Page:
January 11, 2011 at 6:40 pm

  2. E.l.f.

    Some of the venues in the Bay Area use numeric levels — Level 1, Level 2, Level 3 — instead of the beginner / intermediate terms. See 920special.com and wednesdaynighthop.com for examples. Both of those venues have just started to offer level 3.

    What seems to be fairly typical, based on my casual observations and experience only, is that people will stay in a level for 3 to 4 months months before moving up. After that time, people feel like they have “mastered” the material (I’m using mastered loosely) and are looking to be challenged, so they move up from Level 1 to 2, or from Level 2 to 3.

    For me personally, I’ve found that after a few months in a particular level, I’ve absorbed everything I can handle at that level on the surface, while knowing that there’s more to learn at that level, but that I’m not astute enough yet to see the finer points of what is being taught at that level. That extra level of understanding does not come for me until I go back and take a class again a few months later — the experience I get from social dancing slowly gives me the experience needed to go and understand those finer points months later.

    I do like your definition of intermediate dancing, as I think it suits me well – I social dance a lot — sometimes it goes well, sometimes it doesn’t. I know from watching videos of myself that I certainly don’t have the quality of movement to make the dance look as good as it can.

    January 11, 2011 at 7:52 pm

  3. David L

    You know all of those definitions above have liberal and conservative interpretations. An intermediate at Camp Jitterbug isn’t the same as an intermediate in our local DC classes. The bell curve changes depending on where you go. So since there isn’t a uniform standard and some people are prone to over or under valuing, there is going to be some duds. I have found that most people place themselves with their peers if given the freedom. Nonetheless swing doesn’t have bronze, silver and gold levels (and it shouldn’t) so it is a minor inconvenience to put up with the occasional duds.

    For chag, I feel you that some will go to an intermediate shag class if they don’t know the basic. On the other hand I can probably count on my fingers the number of true shag intermediates sooooooooo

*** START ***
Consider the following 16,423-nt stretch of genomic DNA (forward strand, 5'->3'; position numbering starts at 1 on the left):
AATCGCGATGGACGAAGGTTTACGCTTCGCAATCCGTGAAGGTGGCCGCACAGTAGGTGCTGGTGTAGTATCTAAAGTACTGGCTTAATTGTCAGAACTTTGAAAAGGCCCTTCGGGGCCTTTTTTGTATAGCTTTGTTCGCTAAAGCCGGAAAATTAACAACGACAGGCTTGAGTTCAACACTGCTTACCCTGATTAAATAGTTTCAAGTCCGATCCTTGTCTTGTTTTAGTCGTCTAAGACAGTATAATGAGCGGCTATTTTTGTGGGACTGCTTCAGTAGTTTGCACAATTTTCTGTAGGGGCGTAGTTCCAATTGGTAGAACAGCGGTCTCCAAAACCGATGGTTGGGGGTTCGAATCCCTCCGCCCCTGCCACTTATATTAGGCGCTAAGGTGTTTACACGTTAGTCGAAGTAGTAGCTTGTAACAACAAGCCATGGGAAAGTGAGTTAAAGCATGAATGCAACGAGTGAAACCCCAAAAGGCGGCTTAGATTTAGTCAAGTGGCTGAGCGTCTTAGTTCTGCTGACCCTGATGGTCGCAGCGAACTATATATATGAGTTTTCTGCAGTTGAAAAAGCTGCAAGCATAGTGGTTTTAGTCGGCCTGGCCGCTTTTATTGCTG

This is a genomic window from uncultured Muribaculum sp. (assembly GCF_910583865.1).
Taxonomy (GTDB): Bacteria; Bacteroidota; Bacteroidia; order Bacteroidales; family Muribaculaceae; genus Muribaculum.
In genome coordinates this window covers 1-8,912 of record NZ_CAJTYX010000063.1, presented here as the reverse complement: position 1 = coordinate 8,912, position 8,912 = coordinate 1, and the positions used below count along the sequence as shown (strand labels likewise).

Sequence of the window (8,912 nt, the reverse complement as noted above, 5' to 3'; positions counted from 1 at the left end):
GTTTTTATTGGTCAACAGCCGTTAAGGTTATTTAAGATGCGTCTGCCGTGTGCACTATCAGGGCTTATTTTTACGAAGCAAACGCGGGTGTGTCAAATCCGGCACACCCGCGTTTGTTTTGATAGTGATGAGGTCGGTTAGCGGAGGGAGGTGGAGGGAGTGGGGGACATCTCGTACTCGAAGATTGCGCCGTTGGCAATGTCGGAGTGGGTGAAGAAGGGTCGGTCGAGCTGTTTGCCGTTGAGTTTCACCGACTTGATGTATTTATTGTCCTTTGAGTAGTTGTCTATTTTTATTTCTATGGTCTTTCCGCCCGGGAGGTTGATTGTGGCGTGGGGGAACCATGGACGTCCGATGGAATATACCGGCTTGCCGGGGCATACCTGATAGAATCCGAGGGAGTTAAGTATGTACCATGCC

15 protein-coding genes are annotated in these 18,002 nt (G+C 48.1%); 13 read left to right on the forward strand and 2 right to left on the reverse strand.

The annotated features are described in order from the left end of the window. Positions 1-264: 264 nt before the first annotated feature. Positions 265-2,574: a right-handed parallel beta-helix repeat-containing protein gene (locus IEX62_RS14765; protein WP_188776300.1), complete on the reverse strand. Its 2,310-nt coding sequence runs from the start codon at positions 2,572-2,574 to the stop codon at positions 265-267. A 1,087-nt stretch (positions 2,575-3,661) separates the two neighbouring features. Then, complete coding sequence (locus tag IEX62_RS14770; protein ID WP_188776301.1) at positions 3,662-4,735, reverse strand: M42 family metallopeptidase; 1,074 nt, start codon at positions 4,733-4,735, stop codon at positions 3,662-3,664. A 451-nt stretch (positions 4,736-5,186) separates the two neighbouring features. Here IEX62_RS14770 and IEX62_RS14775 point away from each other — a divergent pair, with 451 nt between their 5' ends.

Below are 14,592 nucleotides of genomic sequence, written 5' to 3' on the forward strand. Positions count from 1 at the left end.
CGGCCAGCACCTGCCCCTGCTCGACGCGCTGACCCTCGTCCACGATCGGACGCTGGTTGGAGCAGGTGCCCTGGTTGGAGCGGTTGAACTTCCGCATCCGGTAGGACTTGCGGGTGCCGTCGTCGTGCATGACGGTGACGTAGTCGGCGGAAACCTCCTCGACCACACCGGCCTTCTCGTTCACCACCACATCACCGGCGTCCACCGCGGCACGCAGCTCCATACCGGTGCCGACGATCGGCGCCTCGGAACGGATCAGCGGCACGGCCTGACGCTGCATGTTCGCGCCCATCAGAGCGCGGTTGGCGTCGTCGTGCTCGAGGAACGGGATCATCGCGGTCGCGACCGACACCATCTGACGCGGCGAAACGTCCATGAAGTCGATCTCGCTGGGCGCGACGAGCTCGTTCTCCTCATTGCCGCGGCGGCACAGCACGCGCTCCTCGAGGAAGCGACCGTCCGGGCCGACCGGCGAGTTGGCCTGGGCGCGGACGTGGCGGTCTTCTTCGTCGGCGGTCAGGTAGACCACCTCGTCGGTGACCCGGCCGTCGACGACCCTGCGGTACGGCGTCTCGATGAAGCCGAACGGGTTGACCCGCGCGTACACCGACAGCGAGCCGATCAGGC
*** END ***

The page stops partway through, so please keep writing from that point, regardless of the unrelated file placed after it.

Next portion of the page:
January 13, 2011 at 5:01 pm

    • You raise a valid point of the varying skill levels based on regions. The intermediate classes I took at ILHC would have been considered advanced classes in most scenes around the United States. Juxtapose that with some intermediate classes I have taken at some smaller community colleges would be seen as beginner classes in the majority scenes around the United states.

      The comment on the uniform standard is also spot on. Reminds me of my old Tae Kwon Doe days of where you knew you were at a certain skill level because you got a belt for passing a test under the governing body of the Kukkiwon, in South Korea. I believe DanceSport has similar Proficiency Exams in the competitive Ballroom Dance world (which I shudder at the thought of that being implemented in swing dancing).

      For Shag the difficulty is the small number of dancers, on top of the small amount of classes offered usually for the dance. Often most people have no idea how to place themselves, skill-wise within the dance. I’ve just generally followed my policy of trying to find the instructors beforehand and asking them if I am a good fit for their class.

      January 13, 2011 at 10:37 pm

  4. I like the Dreyfus model of skill acquisition:

    http://en.wikipedia.org/wiki/Dreyfus_model_of_skill_acquisition

    So the next step is, what are the different skills in Lindy Hop? Hmmmmm….

    February 4, 2011 at 9:47 pm

  5. Pingback: Level Jumping in Lindy Hop: A Metacognative Deficiency Problem « It's The Way That You Do It